• Introduction to thinking about science in history

    Week 2: Oct 4

    Introduction to philosophy of science

  • Reading: DeWitt chaps. 2-4.
  • Introduction to philosophy of science

    Week 3: Oct 11

    Aristotle’s natural philosophy

  • Reading: DeWitt chaps. 9-12.
  • Suggested activities: Go to You Tube and search for “The Mark Steel Lectures-Aristotle” (parts 1-3) and listen to the talk, which discusses a number of Aristotle’s political and social ideas that are not included in my lecture.
  • Aristotle’s natural philosophy

    Week 4: Oct 18

    Ptolemy’s mathematical cosmology

  • Reading: DeWitt chaps. 13 and 5.
  • Ptolemy’s cosmology

    Week 5: Oct 25

    Science in the Islamic Middle Ages

  • Reading: Lindberg, Science in Islam.
  • Science in Medieval Islam

    Week 6: Nov 1

    The European Renaissance
    Short movie: William Harvey and the Circulation of the Blood (38 min)

  • Reading: DeWitt chaps. 7 and 8.
  • Movie: The documentary on William Harvey can be viewed online at the Wellcome Collection. A transcript of the movie can also be downloaded. The movie can also be viewed on YouTube here.
  • Primary source for Harvey: De motu cordis. The English translation follows the Latin.
  • Suggested Reading: A recent news article by M. Schulz discusses a current project that uses Ptolemy’s Geography to study the history of ancient Germany.
  • Science in the European Renaissance

    Week 7: Nov 8

    The new astronomy

  • Reading: DeWitt chaps. 14-16.
  • The new astronomy (No movie files)

    Week 8: Nov 15

    Francis Bacon
    Galileo’s physical cosmology (Movie, part 1)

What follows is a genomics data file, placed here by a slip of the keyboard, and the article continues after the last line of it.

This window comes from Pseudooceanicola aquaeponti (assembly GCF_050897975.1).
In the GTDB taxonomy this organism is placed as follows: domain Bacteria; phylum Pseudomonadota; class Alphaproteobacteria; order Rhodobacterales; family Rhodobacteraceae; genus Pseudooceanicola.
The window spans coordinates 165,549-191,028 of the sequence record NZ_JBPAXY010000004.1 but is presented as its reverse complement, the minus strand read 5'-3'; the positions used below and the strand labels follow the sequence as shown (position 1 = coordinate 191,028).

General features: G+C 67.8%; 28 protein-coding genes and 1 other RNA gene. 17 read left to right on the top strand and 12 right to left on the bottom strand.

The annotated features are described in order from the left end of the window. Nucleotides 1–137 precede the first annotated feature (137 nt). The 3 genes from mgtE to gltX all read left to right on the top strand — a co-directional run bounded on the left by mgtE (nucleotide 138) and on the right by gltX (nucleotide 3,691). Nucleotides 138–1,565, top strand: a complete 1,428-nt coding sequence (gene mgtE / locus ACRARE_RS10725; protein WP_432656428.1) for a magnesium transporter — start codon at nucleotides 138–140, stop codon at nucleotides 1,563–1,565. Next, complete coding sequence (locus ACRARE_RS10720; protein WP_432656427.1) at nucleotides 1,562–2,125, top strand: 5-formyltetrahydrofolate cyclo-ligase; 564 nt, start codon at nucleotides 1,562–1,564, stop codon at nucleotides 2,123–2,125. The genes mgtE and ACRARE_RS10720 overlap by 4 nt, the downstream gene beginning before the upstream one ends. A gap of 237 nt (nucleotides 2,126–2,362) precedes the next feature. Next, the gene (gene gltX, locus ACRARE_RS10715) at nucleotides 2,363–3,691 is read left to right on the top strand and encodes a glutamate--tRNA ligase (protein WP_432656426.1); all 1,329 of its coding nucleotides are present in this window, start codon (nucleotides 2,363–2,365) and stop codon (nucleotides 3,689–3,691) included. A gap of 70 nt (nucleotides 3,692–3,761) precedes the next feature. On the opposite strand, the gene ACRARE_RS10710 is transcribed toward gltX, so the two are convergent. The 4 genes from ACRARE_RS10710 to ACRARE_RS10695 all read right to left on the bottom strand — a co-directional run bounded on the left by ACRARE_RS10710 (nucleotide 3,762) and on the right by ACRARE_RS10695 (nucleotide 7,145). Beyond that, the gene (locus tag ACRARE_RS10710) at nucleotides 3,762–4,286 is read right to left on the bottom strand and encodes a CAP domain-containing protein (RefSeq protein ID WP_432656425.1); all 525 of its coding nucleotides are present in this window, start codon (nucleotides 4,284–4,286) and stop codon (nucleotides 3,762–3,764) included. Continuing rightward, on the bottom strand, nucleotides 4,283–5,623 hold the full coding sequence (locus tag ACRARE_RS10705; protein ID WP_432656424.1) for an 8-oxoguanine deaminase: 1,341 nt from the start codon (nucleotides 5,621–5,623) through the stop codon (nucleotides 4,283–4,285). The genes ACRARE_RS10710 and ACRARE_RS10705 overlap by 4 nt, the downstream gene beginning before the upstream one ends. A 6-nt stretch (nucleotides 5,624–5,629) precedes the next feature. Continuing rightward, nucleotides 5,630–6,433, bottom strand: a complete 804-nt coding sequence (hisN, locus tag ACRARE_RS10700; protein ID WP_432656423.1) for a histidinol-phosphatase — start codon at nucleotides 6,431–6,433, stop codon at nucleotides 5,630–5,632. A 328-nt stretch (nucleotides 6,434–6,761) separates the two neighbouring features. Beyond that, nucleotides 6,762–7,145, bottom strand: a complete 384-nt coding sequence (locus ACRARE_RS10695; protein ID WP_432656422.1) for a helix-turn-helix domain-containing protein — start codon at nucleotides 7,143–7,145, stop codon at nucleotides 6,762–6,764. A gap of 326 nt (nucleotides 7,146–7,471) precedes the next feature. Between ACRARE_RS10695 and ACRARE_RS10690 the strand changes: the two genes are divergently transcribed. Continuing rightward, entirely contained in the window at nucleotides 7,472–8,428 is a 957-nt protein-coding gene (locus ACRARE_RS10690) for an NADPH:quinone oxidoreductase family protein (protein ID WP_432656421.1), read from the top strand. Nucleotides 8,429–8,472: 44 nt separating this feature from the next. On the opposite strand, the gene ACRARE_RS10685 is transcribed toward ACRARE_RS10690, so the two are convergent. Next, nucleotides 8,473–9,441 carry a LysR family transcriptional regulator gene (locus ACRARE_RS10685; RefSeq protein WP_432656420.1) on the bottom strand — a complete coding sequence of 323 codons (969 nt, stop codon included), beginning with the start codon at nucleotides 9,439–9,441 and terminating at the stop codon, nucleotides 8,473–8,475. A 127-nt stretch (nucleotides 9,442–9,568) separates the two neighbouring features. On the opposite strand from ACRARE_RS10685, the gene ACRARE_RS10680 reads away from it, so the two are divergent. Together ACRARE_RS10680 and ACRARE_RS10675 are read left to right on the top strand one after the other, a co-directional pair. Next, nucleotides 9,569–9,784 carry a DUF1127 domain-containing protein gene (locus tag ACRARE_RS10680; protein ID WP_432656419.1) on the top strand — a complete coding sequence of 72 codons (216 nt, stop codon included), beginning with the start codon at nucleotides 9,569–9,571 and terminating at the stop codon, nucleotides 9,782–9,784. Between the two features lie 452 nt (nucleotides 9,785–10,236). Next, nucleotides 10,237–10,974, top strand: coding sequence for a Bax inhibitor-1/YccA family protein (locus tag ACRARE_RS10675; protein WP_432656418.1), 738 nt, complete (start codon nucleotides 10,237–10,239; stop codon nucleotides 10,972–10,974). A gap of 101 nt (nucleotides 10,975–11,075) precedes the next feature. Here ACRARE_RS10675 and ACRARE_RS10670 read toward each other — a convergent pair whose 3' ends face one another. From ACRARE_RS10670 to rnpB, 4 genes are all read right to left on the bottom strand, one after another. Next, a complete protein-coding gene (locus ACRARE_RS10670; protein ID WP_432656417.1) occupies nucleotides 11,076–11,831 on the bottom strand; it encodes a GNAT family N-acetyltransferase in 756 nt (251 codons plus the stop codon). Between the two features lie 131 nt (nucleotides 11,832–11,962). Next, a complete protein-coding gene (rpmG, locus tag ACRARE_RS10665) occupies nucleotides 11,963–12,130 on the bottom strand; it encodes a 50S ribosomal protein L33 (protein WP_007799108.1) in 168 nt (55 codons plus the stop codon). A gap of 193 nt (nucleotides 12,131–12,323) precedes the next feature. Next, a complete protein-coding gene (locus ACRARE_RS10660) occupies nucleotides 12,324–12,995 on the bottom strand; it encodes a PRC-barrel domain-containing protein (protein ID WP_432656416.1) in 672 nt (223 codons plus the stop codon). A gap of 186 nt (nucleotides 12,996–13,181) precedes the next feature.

• Reading: DeWitt 17 and 18.
  • Further listening: For a BBC radio program on Francis Bacon see In Our Time, Thu, 2 Apr 2009.
  • For an attempt by modern observers to recreate what Galileo saw with his telescope see the website What Galileo Saw (Tom Pope and Jim Mosher).
  • Francis Bacon

    Week 9: Nov 22 (Midterm exam distributed)

    Galileo’s realist arguments (Movie, part 2)

  • Reading: A slightly edited version of Galileo’s The Starry Messenger. (Although not required reading, a full English translation that corresponds to the pagination of the Latin original is also provided, Translation of Sidereus Nuncius)
  • To see images of the 1610 original edition, visit the Linda Hall Library of Science webpage. Take a look at the images in this text. The text itself is in Latin.
  • Galileo’s arguments

    Week 10: Nov 29 (Midterm exam)

    Midterm exam: Discussion of the questions and answers.

  • No reading.
  • Week 11: Dec 6

    Newton (Movie)

  • Reading: DeWitt chaps. 19, 20 and 22.
  • Newton’s mathematical physics

    Week 12: Dec 13

    The theory of evolution

  • Reading: DeWitt chaps. 29 and 30 (or 27 and 28 in the Second Edition).
  • Here is an online version of Darwin’s Origin of Species that shows the variations in the six editions: Variorum of Darwin’s Origin of Species.
  • Darwin’s theory of natural selection

    Week 13: Dec 20

    The theories of relativity

  • Reading: DeWitt chaps. 23 and 24.
  • Einstein’s theory of relativity

    Holiday: Dec 27

    No Class

  • No Reading.
  • Holiday: Jan 3

    No Class

  • No Reading.
  • Holiday: Jan 10

    No Class

  • No Reading.
  • Week 14: Jan 17

    Quantum theory

  • Reading: DeWitt chap. 25 (or 26 in the Second Edition).
  • Quantum theory

    Week 15: Jan 24 (Final exam)

    Final exam.

  • No reading.